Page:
Protecting PGP Smartcards from Observation Attacks

Written 12 years ago by Mike Cardwell

I recently started using an OpenPGP smartcard for my PGP keys. If you don’t know what one of these is, it’s a credit card sized card which you store your PGP keys on. It is very different from storing them on a USB drive. You can write your PGP keys onto the card, but they can not be read back off. When you want to sign or decrypt some data, GnuPG sends the data to the card, which performs the crypto operations on board, and sends the results back. The main reason this is good, is because an attacker who compromises your laptop and installs a trojan and a keylogger, still can’t get access to your keys.

One of the problems with this setup is that observation attacks like shoulder surfing or keylogging suddenly become much easier. Previously my keys were stored, password protected, in a keyring on my hard drive. If you observed me entering my password, you’d still need to compromise my laptop in order to access the keyring. When I’m not using my laptop, it is either locked or turned off, and my keyring is protected by full disk encryption. So unless you manage to steal it whilst I’m using it and logged in, it’s no use to you. However, my smartcard is never “off”. If you watch me enter my passphrase when using my smartcard, all you need to do is steal my smartcard in order to get access to my keys. You can just mug me or pick pocket me as I’m walking down the street.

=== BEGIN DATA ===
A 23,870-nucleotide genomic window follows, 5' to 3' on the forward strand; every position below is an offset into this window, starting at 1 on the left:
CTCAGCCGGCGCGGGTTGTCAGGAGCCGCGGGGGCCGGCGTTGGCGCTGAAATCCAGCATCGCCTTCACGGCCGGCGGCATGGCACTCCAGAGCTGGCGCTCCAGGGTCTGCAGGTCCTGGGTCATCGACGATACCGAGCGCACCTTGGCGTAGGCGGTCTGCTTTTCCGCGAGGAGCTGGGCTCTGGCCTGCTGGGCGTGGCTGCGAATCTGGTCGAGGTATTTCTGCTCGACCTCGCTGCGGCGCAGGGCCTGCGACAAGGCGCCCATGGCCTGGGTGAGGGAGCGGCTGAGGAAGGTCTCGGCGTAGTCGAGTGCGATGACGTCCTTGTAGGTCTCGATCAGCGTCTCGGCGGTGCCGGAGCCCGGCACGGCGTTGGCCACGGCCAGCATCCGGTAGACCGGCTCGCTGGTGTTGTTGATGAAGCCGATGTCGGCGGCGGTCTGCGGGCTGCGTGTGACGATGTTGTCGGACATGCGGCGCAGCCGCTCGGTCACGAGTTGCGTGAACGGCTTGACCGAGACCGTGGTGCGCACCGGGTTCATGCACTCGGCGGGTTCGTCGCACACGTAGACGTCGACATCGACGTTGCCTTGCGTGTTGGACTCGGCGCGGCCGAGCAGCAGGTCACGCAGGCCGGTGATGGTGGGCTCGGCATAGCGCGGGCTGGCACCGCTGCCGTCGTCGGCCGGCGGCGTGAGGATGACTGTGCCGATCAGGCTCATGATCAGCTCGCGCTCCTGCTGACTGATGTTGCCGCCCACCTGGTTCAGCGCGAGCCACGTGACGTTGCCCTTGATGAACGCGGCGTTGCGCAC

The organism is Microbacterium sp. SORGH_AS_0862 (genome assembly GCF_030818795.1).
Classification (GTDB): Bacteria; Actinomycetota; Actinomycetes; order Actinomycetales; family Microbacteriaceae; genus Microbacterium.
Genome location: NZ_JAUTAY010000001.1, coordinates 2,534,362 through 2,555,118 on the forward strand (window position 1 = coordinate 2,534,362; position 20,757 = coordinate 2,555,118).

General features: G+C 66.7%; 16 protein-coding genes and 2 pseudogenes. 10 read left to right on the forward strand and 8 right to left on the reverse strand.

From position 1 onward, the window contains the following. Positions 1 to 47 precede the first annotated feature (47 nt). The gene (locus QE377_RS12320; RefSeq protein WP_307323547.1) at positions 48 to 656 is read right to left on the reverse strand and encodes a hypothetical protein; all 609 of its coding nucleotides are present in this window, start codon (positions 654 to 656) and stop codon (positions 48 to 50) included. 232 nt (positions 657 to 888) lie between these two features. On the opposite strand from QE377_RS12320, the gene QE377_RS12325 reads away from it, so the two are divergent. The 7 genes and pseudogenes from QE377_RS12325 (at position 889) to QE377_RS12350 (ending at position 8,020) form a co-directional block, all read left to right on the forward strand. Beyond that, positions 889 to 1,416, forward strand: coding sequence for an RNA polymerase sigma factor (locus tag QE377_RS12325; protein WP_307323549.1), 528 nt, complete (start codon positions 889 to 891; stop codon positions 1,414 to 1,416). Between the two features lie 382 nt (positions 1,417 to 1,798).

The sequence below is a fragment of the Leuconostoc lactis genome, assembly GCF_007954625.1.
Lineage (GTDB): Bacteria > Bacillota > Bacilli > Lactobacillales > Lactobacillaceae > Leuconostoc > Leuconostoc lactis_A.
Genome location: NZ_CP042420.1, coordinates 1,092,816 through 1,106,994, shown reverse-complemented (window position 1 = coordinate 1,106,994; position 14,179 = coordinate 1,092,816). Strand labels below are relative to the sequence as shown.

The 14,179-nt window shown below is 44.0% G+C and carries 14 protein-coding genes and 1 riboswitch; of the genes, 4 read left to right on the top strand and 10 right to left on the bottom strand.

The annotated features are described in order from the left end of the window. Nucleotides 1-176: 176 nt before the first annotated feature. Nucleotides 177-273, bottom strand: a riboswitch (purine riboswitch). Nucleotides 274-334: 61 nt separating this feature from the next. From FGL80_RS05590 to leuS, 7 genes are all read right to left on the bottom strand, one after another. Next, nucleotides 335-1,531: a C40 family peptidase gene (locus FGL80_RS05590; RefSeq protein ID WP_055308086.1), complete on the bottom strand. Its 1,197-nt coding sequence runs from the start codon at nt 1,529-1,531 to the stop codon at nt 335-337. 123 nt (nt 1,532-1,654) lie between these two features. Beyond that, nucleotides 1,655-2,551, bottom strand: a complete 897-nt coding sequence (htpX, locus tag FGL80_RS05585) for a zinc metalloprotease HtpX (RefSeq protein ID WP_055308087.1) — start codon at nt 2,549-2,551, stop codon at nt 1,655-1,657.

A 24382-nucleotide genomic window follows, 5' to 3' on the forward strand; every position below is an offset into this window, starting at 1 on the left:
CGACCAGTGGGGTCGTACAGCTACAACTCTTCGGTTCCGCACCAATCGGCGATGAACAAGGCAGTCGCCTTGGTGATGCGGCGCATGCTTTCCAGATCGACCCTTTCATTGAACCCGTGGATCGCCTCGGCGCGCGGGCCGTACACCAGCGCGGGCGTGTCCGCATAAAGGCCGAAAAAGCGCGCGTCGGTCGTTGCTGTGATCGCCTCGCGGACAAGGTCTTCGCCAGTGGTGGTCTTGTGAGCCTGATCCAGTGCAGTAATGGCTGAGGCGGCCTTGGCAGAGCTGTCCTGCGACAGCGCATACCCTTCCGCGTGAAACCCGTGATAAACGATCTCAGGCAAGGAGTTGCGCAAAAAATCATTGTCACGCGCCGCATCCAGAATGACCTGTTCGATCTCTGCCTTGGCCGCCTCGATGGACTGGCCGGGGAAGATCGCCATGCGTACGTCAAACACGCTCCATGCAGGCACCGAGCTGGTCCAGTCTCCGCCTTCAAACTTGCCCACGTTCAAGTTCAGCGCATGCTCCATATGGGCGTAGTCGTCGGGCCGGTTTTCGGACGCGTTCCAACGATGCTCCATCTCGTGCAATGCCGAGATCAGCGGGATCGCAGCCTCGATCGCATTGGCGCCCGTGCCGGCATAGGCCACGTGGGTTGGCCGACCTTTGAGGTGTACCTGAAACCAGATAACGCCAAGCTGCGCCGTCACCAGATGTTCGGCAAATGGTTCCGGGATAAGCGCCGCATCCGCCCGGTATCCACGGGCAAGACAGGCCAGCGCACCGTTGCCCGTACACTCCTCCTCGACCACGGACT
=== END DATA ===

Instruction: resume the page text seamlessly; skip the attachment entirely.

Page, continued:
To get around this problem, I’ve implemented a solution that adds a second layer of password protection. Now, when you observe me entering my password, what you’re actually observing is my password which decrypts the smartcards password from my laptops disk. I implemented this at the pinentry layer, so it is completely transparent. Pinentry is a program that gpg-agent calls when it wants to prompt the user for the password. I wrote a custom pinentry application which wraps around your normal system pinentry application, and intercepts the password response, using it to decrypt the real password, before passing that back to gpg-agent. I use gpg’s “–symmetric” option for this.

So now, to compromise my PGP keys, you need to observe me entering a password, then compromise my laptop to get the “real” smartcard password, and steal the smartcard too.

The application is written in Perl, is free, open source and can be fetched from my github repository. You just use it exactly like a normal pinentry program. Add an entry to your ~/.gnupg/gpg-agent.conf like this:

pinentry-program /path/to/

If you run it with the “–add-key” option, you are prompted for your real password, and the password which you would like to use instead. Your real password is encrypted and stored in ~/.pinentry-passpin

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